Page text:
If the high profile political figure from Newsnight is arrested then it won't go any way towards erasing the crimes that have taken place, but it will be deserved, and may hopefully provide some form of comfort or closure for those who have suffered.
Ed Miliband, the leader of the Labour party, has a million things in his in-tray. A challenging economy, rising energy prices, badgers, you name it. And yet he chose to speak to the national media about mental health. Whether or not you agree with his politics, the very fact that he made this speech is a good thing - it's a sign that the subject we've been campaigning about for so long has moved up the political agenda.
Politicians always assume that young people don't have a valid opinion. That they're not interested in decision-making, or politics, or the way the country is run. Well they are. And I am. And I see how much young people care every day of my life. There's a revolution happening at the moment - a movement of young people learning the power of free speech, and the importance of getting their voices heard on the issues that matter to them the most.
The government's strategy on business and human rights will be released imminently. To be effective this must go beyond advice and guidance and set out concrete measures to curb the human rights abuses perpetrated by some British companies, particularly in conflict zones.
Examining his speech from an English perspective Undoubtedly the style of Ed Miliband's speech on 2 October 2012 at the Labour Party conference was l...
Politicians are very often described as "out of touch". This is a claim I have always been slightly suspicious of. By the very fact of being elected, it is politicians' job to be in touch. In my experience, constituents come to their MPs with the widest imaginable range of problems.
There's a question that has been bobbing around like a party balloon since it was first aired at the 2009 World Economic Forum in Davos: would the global financial crisis have occurred if, instead of Lehman Brothers, there had been Lehman Sisters.
I won't lie. I was starting to give up on humanity. I was feeling generally miserable about recent reports of record amounts of melting ice in the Arctic, Mitt Romney's eternally moronic campaign in the US and our current situation of ever rising economic destruction and damning of human rights by the Coalition.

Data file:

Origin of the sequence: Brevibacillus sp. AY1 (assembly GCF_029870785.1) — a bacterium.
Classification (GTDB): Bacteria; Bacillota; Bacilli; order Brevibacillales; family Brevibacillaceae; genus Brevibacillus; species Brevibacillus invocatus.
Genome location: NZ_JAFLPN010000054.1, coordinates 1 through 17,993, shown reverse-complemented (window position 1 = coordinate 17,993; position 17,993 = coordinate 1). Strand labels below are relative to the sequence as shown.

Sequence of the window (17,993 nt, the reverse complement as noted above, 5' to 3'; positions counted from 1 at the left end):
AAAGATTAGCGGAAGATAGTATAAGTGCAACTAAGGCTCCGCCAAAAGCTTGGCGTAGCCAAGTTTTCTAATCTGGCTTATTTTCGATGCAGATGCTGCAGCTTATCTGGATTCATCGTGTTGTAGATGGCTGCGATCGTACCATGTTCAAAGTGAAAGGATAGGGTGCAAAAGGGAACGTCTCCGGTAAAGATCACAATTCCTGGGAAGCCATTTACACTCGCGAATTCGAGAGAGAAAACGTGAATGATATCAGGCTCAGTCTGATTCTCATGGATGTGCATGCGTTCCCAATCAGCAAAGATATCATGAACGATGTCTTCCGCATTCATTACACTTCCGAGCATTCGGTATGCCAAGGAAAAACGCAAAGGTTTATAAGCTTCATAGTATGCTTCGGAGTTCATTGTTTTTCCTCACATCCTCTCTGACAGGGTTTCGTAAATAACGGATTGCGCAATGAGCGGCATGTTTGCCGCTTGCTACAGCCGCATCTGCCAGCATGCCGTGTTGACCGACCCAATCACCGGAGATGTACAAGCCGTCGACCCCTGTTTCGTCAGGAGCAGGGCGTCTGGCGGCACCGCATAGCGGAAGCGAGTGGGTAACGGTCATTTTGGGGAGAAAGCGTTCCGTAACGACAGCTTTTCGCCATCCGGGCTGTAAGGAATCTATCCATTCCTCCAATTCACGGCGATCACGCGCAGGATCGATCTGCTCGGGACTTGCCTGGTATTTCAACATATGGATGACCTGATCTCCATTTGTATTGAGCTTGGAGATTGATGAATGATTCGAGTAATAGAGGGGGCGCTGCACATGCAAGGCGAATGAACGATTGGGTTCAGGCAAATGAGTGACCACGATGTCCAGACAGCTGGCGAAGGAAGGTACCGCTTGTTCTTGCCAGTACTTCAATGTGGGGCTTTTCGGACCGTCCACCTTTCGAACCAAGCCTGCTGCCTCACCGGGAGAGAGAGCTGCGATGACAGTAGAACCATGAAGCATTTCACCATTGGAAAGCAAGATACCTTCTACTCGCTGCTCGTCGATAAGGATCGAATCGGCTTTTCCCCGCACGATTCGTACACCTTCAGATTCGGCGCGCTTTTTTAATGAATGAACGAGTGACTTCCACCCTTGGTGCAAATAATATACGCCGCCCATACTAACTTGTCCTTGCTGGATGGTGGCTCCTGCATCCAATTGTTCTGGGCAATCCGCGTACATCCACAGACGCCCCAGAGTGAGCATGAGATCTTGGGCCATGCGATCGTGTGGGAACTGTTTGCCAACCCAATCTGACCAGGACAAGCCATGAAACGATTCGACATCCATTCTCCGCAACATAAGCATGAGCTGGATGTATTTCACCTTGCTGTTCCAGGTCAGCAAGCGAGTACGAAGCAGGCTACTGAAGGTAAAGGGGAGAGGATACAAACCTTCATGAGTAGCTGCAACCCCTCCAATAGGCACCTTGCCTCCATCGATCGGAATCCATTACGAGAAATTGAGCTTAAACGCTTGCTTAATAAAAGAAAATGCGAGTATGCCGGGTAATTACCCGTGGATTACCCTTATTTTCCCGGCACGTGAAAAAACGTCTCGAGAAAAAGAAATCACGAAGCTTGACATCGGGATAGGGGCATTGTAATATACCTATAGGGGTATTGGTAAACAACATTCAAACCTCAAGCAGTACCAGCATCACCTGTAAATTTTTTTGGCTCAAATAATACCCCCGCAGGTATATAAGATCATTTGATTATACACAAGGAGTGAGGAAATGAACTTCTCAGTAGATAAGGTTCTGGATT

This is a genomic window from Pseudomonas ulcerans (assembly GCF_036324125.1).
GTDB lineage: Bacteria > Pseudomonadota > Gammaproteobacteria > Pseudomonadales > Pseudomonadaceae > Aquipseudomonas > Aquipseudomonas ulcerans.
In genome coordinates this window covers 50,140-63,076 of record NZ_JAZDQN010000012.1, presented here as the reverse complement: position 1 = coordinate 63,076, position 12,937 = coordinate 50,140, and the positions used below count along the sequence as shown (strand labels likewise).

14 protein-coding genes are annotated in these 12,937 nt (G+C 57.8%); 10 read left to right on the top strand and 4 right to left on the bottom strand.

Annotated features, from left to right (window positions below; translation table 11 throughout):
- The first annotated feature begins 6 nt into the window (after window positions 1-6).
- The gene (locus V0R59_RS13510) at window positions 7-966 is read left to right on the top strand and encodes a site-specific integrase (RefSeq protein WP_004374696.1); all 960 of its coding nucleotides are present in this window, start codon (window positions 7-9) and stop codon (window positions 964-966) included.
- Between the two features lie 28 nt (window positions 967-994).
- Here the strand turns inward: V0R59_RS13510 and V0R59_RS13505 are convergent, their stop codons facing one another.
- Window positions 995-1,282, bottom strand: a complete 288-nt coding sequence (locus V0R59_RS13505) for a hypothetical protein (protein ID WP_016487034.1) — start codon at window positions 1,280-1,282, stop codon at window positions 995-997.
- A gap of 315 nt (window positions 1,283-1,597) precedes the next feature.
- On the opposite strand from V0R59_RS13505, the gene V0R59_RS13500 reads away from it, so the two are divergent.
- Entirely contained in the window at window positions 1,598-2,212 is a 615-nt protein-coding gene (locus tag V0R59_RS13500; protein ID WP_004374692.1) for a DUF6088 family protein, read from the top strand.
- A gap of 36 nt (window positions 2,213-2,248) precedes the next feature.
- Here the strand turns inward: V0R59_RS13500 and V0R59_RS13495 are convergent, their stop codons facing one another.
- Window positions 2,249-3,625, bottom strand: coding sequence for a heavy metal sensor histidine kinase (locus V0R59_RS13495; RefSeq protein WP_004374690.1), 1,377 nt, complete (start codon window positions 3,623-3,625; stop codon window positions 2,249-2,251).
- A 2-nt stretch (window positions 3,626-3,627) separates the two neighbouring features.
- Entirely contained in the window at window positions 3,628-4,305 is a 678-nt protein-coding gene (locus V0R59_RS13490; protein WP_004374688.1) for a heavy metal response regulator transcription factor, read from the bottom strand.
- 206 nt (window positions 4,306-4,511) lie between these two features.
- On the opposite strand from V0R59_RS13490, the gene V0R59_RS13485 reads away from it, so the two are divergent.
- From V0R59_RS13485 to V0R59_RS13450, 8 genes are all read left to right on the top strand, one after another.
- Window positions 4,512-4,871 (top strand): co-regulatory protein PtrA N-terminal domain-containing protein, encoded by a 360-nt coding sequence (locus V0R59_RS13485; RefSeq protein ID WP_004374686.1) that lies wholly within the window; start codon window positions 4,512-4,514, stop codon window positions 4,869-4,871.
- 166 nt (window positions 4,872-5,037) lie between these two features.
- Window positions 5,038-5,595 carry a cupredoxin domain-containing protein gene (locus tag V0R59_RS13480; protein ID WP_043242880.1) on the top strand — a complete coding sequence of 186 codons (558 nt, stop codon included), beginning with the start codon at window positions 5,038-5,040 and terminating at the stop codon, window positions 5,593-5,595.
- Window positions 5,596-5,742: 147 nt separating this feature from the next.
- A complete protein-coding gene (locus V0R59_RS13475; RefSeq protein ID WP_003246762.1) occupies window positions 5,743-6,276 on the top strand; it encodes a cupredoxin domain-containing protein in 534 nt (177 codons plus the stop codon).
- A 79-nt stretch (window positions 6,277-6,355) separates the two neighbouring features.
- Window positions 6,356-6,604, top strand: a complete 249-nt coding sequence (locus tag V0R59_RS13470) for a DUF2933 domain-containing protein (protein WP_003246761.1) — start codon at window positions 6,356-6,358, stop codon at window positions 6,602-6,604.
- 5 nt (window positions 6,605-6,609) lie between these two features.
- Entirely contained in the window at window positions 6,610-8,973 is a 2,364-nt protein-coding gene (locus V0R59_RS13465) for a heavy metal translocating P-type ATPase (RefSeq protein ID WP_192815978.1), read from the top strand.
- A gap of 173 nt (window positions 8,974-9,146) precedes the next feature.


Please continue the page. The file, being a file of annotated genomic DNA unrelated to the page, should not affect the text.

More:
Mounting disappointment in the Tories hasn't seen increased Labour enthusiasm.
Those of us who campaign for the powerful to pay their taxes are delighted with the cross-party MPs' report because it sets out the shocking facts on tax and poverty with admirable clarity. It also calls on the Government to stop making excuses and get on with helping poor countries collect the taxes they're owed.
Louise Mensch playing the 'kids card' and relinquishing her Conservative tenure as the representative for Corby and East Northamptonshire makes for interesting news in a fortnight filled with Olympic success and British pride. And yet, I can't help but raise a cynical eyebrow at the ambitious blonde's reasoning for this ill-timed decision.
My dilemma is that the same argument can be made against state-assisted dying and the death penalty.
Who are our MPs? The proportion of Parliamentarians coming from manual occupations, for example, has steadily declined.
George Osborne is undeniably a political animal. He has had numerous political coups like in 2007 when his inheritance tax cut pledge helped spook Brown into bottling the election, but there is a serious job to be done.
According to Cameron the Tories back those workers while Labour are busy backing the shirkers. If that's really true then based on definitions and the PM's logic, Milliband is backing the Conservative Party and Cameron is far more Red than Ed for supporting the labourers. These are the people running the country remember?
The House of Lords is an anachronism, albeit sometimes a very pleasant and extremely eccentric one, and should be reformed.